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Praise for John Love’s Faith:

“Succeeds both as a purely visceral, exciting story and as a meditation on the place of humanity in the universe...There is a kind of passionate wonder on display here that makes Faith exhilarating to read, a novel that demands and rewards the reader’s attention from the first sentence to the last.”

—Katherine Farmar, Strange Horizons

“A science fiction debut of the highest order. It has fascinating, well- rounded characters who will remain with you for a long time. [...] A novel I maybe would have expected from the mind of Iain M. Banks— and if that isn’t a compliment for an SF debut, I don’t know what is...I’m already sure this novel will end up on my list of 2012 favourites.”

—Stefan Raets, Tor.com

“A huge widescreen premise...The perfect mix of space battles and politics.”

—Charlie Jane Anders, io9.com

“Sophisticated, inventive and beautifully written, Faith is a cut above the rest. John Love has made an excellent debut.”

—Allen Steele, author of Oceanspace and The Coyote Chronicles

“The beautiful, brutal bastard of Iain M Banks and Peter Watts—abso- lutely brilliant.”

—Sean Williams, author of The Resurrected Man and The Grand Conjunction

“Gripping and original.”

—David Moles, Theodore Sturgeon Memorial Award-winning author

“Tremendous science fiction that blends literary traditions with space opera and all the various subgenres therein...John Love’s debut is on par with Dan Simmons’s Hyperion in its quest to pose questions and attempt to answer them.”

—Justin Landon, Staffers Book Review

A genius bit of writing, and an absolute home run for first-timer John Love.”


Also by John Love:







Copyright © 2015 by John Love.

All rights reserved. No part of this book may be reproduced in any manner without the express written consent of the publisher, except in the case of brief excerpts in critical reviews or articles. All inquiries should be addressed to Start Publishing LLC, 609 Greenwich Street, 6th Floor, New York, NY 10014.

Night Shade Books is an imprint of Start Publishing LLC.

Visit our website at www.start-publishing.com.

Cover design by Claudia Noble

ISBN: 978-1-59780-566-7

For Sandra, Helen and Ian

JUNE 2061

They’d wish her dead if they knew what she’d done. But they are only a congregation, mostly elderly and infirm, and they know nothing about her.

Some of them look round as she enters. This is the third consecutive Sunday that Olivia has come to Evensong at Rochester Cathedral, and they are beginning to notice her. She is shabbily dressed, her blonde hair lank and greasy. She looks like someone they would once have recognised.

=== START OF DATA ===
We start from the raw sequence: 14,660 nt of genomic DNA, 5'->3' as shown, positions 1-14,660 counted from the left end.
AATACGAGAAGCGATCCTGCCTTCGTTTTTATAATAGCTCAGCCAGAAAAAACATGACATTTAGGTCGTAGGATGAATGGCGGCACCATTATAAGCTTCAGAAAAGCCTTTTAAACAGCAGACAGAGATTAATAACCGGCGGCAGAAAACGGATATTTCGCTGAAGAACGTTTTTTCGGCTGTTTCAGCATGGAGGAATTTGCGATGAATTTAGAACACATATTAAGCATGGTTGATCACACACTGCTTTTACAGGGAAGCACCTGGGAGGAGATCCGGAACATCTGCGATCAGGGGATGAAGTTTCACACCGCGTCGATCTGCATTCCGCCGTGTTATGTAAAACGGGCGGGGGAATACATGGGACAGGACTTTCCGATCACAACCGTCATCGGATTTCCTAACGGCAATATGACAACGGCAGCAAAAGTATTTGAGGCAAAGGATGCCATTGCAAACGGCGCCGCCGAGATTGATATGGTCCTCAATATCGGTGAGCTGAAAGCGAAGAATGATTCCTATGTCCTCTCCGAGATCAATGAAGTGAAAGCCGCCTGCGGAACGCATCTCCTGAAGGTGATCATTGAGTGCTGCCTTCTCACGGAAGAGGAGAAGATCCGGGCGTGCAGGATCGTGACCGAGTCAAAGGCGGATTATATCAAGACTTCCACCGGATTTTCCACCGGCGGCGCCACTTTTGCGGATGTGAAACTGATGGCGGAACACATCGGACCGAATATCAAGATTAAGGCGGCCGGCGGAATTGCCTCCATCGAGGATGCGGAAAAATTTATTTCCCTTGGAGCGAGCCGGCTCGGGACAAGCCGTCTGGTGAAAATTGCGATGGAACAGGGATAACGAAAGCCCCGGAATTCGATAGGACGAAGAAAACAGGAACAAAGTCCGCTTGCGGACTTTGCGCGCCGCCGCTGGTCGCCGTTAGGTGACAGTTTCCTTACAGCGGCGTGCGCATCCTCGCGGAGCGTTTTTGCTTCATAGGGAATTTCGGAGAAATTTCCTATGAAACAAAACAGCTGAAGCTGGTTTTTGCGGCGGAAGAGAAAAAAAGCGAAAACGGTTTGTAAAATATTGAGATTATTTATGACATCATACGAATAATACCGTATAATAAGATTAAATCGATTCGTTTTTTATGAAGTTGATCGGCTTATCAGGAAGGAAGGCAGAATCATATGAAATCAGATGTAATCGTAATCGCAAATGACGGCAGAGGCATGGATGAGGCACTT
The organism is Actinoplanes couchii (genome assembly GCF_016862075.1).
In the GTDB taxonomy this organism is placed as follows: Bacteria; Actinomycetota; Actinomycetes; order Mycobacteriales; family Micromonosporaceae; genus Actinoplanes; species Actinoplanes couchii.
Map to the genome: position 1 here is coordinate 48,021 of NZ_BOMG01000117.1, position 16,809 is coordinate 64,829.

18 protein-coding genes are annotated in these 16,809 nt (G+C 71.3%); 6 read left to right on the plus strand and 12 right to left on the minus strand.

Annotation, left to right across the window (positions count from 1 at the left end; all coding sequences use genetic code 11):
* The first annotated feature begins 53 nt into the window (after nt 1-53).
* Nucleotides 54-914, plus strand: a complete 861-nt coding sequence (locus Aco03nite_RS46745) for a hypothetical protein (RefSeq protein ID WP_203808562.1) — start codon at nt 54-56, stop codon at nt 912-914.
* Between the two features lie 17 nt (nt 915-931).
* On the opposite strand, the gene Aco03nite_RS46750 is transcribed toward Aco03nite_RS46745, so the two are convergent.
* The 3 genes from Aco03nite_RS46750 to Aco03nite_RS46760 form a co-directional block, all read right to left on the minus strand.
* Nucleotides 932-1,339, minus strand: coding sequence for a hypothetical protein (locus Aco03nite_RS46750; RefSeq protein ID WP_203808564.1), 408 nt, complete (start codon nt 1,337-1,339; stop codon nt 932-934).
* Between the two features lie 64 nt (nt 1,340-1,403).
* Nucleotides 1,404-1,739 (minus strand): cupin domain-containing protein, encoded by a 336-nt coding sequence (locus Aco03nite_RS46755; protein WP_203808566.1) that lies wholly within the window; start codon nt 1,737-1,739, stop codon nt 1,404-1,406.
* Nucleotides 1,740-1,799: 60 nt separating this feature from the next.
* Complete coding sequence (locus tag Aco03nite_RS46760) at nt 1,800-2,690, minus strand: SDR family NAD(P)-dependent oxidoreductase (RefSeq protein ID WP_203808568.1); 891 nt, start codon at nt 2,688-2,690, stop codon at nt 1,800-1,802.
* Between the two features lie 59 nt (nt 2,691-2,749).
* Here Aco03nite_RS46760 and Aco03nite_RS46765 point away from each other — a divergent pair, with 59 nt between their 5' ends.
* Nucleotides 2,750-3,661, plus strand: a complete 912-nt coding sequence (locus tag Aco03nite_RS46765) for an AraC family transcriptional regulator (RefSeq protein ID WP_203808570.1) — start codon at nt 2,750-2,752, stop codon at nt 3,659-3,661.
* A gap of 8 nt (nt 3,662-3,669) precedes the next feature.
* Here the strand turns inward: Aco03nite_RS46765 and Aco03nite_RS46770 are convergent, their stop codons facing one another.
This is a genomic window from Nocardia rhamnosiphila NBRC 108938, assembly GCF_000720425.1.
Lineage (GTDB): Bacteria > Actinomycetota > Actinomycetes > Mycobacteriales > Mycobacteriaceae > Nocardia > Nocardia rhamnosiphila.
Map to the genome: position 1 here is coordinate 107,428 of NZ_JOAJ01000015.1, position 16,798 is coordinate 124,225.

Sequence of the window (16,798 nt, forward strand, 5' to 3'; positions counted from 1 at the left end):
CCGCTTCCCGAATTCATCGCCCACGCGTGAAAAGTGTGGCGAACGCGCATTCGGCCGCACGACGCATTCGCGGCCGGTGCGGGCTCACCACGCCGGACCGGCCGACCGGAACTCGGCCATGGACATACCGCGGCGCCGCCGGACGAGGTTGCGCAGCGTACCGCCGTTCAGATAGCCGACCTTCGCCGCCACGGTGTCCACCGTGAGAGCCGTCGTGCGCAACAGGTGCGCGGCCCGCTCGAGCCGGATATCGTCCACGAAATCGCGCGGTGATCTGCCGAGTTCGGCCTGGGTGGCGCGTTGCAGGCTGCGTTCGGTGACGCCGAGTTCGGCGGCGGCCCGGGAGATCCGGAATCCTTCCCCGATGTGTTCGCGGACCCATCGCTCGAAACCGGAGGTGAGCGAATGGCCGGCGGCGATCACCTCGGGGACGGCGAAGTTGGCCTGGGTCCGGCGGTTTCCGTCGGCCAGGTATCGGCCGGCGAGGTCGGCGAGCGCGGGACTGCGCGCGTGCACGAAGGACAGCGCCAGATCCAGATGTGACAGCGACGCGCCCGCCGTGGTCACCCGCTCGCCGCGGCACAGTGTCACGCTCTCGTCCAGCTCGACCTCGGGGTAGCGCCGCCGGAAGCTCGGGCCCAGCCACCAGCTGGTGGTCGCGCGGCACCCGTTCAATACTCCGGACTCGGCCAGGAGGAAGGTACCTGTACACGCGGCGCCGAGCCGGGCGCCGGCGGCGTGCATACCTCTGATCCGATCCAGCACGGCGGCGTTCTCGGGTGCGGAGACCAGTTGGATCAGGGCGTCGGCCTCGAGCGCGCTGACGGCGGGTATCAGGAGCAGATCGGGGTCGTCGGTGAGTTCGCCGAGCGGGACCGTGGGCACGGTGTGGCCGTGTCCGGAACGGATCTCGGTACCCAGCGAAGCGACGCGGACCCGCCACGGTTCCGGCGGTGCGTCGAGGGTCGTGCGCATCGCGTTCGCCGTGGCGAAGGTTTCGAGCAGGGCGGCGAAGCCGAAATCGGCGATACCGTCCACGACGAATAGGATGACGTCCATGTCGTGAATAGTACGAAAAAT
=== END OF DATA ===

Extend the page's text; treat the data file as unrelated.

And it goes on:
Habit makes her glance round every few minutes, though she doesn’t expect to see those hunting her. Not yet. It normally takes them a few weeks, but they always find her—after what she did, they’ll never give up—and then the cycle begins again: flight, to another rundown flat, in another rundown neighbourhood. She thinks, Anwar would have handled the last few months much better, but Anwar is long gone.

The choir is singing the evening’s first psalm. She recognises the words from other Evensongs at other churches.

For he shall deliver thee from the snare of the hunter.

He shall defend thee under his wings,

And thou shalt be safe…

It is a pleasant summer evening. The sunlight is the colour of burnished copper; it deepens and enriches the red-brown of the pews and puts alternate light and dark bands across the aisle. Above her the Cathedral is vaulted and groined, with stone Gothic arches curving up into a dark wooden ceiling. Twilight floats there, bobbing against the ceiling like a helium balloon after a party, waiting to float down and become night.

Lord, now lettest thou thy servant depart in peace...

The words of the Nunc Dimittis always sound to her like they should be the closing words, but Evensong doesn’t finish there; there are some responses and collects, a short sermon, and a hymn. Then they file out through the West Door into the Cathedral precincts: College Yard, with lawns and park benches, magnolias, and a huge spreading catalpa tree hun- dreds of years old. Something still remains of the copper evening sunlight, and there are some refectory tables in the courtyard and around the trees, where some of the congre- gation have stopped for coffee.